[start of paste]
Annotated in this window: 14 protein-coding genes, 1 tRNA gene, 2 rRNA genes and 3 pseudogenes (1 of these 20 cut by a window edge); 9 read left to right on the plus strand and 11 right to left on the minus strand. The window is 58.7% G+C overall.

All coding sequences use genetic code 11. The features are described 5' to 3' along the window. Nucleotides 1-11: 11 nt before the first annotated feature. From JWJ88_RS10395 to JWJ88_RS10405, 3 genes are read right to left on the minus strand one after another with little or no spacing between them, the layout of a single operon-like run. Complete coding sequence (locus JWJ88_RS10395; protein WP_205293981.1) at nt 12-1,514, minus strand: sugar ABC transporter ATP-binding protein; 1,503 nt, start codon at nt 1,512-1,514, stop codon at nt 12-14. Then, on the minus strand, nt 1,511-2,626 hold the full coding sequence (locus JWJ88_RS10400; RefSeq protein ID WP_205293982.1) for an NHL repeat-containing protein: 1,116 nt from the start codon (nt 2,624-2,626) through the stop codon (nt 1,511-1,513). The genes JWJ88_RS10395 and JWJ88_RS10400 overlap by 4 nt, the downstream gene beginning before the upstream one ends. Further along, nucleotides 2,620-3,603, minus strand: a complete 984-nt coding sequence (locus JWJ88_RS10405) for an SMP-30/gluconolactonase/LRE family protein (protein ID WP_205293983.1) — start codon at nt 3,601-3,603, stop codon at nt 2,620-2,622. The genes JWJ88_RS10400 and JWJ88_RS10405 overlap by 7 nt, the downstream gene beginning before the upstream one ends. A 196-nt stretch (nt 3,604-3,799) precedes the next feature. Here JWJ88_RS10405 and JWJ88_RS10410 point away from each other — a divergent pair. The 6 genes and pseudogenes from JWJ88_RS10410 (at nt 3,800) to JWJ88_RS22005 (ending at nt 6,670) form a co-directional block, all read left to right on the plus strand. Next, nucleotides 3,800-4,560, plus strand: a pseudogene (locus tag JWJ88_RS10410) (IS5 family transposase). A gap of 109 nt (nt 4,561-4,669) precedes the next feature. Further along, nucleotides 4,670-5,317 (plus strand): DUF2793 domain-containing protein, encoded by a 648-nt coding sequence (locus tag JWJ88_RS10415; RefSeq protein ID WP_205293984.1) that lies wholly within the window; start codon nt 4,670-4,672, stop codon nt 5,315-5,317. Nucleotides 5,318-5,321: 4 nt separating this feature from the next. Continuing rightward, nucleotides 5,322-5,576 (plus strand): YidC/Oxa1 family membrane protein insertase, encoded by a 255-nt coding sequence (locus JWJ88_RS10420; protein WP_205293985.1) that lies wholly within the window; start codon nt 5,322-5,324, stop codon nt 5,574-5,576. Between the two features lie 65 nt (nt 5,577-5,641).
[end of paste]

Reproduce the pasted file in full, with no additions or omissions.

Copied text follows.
Annotated in this window: 14 protein-coding genes, 1 tRNA gene, 2 rRNA genes and 3 pseudogenes (1 of these 20 cut by a window edge); 9 read left to right on the plus strand and 11 right to left on the minus strand. The window is 58.7% G+C overall.

All coding sequences use genetic code 11. The features are described 5' to 3' along the window. Nucleotides 1-11: 11 nt before the first annotated feature. From JWJ88_RS10395 to JWJ88_RS10405, 3 genes are read right to left on the minus strand one after another with little or no spacing between them, the layout of a single operon-like run. Complete coding sequence (locus JWJ88_RS10395; protein WP_205293981.1) at nt 12-1,514, minus strand: sugar ABC transporter ATP-binding protein; 1,503 nt, start codon at nt 1,512-1,514, stop codon at nt 12-14. Then, on the minus strand, nt 1,511-2,626 hold the full coding sequence (locus JWJ88_RS10400; RefSeq protein ID WP_205293982.1) for an NHL repeat-containing protein: 1,116 nt from the start codon (nt 2,624-2,626) through the stop codon (nt 1,511-1,513). The genes JWJ88_RS10395 and JWJ88_RS10400 overlap by 4 nt, the downstream gene beginning before the upstream one ends. Further along, nucleotides 2,620-3,603, minus strand: a complete 984-nt coding sequence (locus JWJ88_RS10405) for an SMP-30/gluconolactonase/LRE family protein (protein ID WP_205293983.1) — start codon at nt 3,601-3,603, stop codon at nt 2,620-2,622. The genes JWJ88_RS10400 and JWJ88_RS10405 overlap by 7 nt, the downstream gene beginning before the upstream one ends. A 196-nt stretch (nt 3,604-3,799) precedes the next feature. Here JWJ88_RS10405 and JWJ88_RS10410 point away from each other — a divergent pair. The 6 genes and pseudogenes from JWJ88_RS10410 (at nt 3,800) to JWJ88_RS22005 (ending at nt 6,670) form a co-directional block, all read left to right on the plus strand. Next, nucleotides 3,800-4,560, plus strand: a pseudogene (locus tag JWJ88_RS10410) (IS5 family transposase). A gap of 109 nt (nt 4,561-4,669) precedes the next feature. Further along, nucleotides 4,670-5,317 (plus strand): DUF2793 domain-containing protein, encoded by a 648-nt coding sequence (locus tag JWJ88_RS10415; RefSeq protein ID WP_205293984.1) that lies wholly within the window; start codon nt 4,670-4,672, stop codon nt 5,315-5,317. Nucleotides 5,318-5,321: 4 nt separating this feature from the next. Continuing rightward, nucleotides 5,322-5,576 (plus strand): YidC/Oxa1 family membrane protein insertase, encoded by a 255-nt coding sequence (locus JWJ88_RS10420; protein WP_205293985.1) that lies wholly within the window; start codon nt 5,322-5,324, stop codon nt 5,574-5,576. Between the two features lie 65 nt (nt 5,577-5,641).